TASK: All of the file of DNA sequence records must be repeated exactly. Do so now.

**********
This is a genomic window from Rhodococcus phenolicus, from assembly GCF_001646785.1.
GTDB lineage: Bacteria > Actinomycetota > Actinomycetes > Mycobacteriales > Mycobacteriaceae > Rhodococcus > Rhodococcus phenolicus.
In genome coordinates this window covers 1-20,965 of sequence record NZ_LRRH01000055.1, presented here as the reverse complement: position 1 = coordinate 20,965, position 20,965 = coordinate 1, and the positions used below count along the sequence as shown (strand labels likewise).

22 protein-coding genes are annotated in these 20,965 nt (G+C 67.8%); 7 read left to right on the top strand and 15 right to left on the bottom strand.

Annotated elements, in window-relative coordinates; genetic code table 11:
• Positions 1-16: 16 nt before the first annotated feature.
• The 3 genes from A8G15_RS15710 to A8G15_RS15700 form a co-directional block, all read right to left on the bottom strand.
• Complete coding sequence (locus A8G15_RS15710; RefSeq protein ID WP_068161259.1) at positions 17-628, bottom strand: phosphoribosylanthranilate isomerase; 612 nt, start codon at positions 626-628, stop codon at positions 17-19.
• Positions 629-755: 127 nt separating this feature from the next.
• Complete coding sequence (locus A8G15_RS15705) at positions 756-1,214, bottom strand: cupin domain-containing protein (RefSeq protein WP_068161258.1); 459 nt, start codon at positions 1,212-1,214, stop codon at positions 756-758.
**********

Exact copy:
This is a genomic window from Rhodococcus phenolicus, from assembly GCF_001646785.1.
GTDB lineage: Bacteria > Actinomycetota > Actinomycetes > Mycobacteriales > Mycobacteriaceae > Rhodococcus > Rhodococcus phenolicus.
In genome coordinates this window covers 1-20,965 of sequence record NZ_LRRH01000055.1, presented here as the reverse complement: position 1 = coordinate 20,965, position 20,965 = coordinate 1, and the positions used below count along the sequence as shown (strand labels likewise).

22 protein-coding genes are annotated in these 20,965 nt (G+C 67.8%); 7 read left to right on the top strand and 15 right to left on the bottom strand.

Annotated elements, in window-relative coordinates; genetic code table 11:
• Positions 1-16: 16 nt before the first annotated feature.
• The 3 genes from A8G15_RS15710 to A8G15_RS15700 form a co-directional block, all read right to left on the bottom strand.
• Complete coding sequence (locus A8G15_RS15710; RefSeq protein ID WP_068161259.1) at positions 17-628, bottom strand: phosphoribosylanthranilate isomerase; 612 nt, start codon at positions 626-628, stop codon at positions 17-19.
• Positions 629-755: 127 nt separating this feature from the next.
• Complete coding sequence (locus A8G15_RS15705) at positions 756-1,214, bottom strand: cupin domain-containing protein (RefSeq protein WP_068161258.1); 459 nt, start codon at positions 1,212-1,214, stop codon at positions 756-758.